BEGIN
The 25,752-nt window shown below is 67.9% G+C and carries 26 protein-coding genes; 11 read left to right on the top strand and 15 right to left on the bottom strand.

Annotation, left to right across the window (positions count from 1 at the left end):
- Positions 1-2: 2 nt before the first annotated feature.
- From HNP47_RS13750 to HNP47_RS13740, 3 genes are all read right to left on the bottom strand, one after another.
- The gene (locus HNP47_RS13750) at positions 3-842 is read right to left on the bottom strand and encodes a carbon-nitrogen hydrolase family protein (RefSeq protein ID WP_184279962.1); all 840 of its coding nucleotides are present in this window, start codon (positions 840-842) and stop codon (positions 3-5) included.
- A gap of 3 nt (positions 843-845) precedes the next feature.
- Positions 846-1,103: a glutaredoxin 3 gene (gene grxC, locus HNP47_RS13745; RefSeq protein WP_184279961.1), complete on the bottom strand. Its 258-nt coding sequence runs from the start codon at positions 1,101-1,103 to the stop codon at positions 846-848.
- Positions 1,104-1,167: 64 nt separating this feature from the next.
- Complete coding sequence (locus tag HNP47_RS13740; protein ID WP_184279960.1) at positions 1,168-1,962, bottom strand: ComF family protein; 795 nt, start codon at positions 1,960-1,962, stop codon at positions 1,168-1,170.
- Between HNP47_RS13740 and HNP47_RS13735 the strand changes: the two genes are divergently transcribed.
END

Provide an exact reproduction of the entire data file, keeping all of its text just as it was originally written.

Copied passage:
The 25,752-nt window shown below is 67.9% G+C and carries 26 protein-coding genes; 11 read left to right on the top strand and 15 right to left on the bottom strand.

Annotation, left to right across the window (positions count from 1 at the left end):
- Positions 1-2: 2 nt before the first annotated feature.
- From HNP47_RS13750 to HNP47_RS13740, 3 genes are all read right to left on the bottom strand, one after another.
- The gene (locus HNP47_RS13750) at positions 3-842 is read right to left on the bottom strand and encodes a carbon-nitrogen hydrolase family protein (RefSeq protein ID WP_184279962.1); all 840 of its coding nucleotides are present in this window, start codon (positions 840-842) and stop codon (positions 3-5) included.
- A gap of 3 nt (positions 843-845) precedes the next feature.
- Positions 846-1,103: a glutaredoxin 3 gene (gene grxC, locus HNP47_RS13745; RefSeq protein WP_184279961.1), complete on the bottom strand. Its 258-nt coding sequence runs from the start codon at positions 1,101-1,103 to the stop codon at positions 846-848.
- Positions 1,104-1,167: 64 nt separating this feature from the next.
- Complete coding sequence (locus tag HNP47_RS13740; protein ID WP_184279960.1) at positions 1,168-1,962, bottom strand: ComF family protein; 795 nt, start codon at positions 1,960-1,962, stop codon at positions 1,168-1,170.
- Between HNP47_RS13740 and HNP47_RS13735 the strand changes: the two genes are divergently transcribed.